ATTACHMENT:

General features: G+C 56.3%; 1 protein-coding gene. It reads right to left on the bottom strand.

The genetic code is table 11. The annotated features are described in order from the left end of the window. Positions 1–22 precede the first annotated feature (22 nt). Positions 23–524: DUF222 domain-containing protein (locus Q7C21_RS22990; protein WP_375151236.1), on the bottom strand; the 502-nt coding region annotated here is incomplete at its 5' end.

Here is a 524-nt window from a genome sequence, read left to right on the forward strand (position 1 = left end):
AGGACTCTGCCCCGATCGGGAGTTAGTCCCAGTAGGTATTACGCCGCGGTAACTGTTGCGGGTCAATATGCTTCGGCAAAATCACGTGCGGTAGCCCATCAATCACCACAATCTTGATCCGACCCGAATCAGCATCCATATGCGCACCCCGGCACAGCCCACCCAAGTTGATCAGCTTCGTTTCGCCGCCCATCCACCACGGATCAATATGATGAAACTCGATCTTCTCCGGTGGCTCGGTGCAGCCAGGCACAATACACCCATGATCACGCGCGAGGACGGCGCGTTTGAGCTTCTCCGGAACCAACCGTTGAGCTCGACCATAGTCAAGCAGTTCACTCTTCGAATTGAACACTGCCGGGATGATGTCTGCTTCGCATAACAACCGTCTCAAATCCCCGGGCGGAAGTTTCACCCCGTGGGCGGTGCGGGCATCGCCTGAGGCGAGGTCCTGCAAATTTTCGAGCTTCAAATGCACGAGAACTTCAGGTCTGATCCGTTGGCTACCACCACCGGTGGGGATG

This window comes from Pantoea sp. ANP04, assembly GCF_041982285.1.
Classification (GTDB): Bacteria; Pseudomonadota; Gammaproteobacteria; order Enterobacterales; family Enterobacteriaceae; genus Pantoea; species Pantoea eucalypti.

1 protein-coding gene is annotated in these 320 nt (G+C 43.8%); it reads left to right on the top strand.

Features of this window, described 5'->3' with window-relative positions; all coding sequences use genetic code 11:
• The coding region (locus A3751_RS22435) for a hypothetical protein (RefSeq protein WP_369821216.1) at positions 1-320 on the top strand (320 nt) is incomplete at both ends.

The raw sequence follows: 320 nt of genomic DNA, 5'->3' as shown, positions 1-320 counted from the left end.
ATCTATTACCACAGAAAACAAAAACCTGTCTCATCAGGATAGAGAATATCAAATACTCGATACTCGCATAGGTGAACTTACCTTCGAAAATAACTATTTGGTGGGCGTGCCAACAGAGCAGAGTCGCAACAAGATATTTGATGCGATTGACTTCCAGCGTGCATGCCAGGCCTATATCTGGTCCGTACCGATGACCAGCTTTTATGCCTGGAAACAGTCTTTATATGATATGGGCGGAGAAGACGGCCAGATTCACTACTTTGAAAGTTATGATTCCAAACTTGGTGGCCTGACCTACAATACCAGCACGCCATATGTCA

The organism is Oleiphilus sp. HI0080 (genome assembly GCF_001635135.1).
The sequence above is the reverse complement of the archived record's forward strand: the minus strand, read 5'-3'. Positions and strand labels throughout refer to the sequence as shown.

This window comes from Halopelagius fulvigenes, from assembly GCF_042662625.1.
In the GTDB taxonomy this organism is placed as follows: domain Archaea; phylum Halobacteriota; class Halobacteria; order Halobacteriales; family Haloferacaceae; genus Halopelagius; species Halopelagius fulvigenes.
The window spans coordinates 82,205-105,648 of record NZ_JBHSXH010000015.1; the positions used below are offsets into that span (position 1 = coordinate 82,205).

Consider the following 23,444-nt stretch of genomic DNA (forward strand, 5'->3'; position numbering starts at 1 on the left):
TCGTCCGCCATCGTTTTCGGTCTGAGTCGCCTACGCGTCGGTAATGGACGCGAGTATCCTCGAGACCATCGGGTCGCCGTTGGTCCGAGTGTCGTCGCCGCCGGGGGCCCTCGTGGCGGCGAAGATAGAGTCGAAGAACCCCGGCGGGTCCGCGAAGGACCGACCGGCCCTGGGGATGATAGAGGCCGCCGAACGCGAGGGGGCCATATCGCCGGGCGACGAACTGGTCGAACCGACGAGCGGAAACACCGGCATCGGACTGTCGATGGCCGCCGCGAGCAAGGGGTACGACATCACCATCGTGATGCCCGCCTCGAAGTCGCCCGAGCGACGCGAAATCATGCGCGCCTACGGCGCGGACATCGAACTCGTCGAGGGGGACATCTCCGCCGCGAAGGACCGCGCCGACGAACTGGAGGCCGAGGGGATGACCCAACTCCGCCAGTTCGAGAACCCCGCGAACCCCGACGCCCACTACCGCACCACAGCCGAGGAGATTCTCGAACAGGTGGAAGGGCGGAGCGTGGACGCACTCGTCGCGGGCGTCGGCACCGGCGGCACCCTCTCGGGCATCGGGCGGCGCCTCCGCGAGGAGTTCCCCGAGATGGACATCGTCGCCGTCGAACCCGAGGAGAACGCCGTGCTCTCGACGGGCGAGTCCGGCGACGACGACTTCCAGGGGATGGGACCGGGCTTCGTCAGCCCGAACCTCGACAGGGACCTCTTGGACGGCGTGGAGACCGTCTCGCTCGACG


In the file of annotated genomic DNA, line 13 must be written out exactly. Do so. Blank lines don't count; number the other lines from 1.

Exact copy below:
The sequence above is the reverse complement of the archived record's forward strand: the minus strand, read 5'-3'. Positions and strand labels throughout refer to the sequence as shown.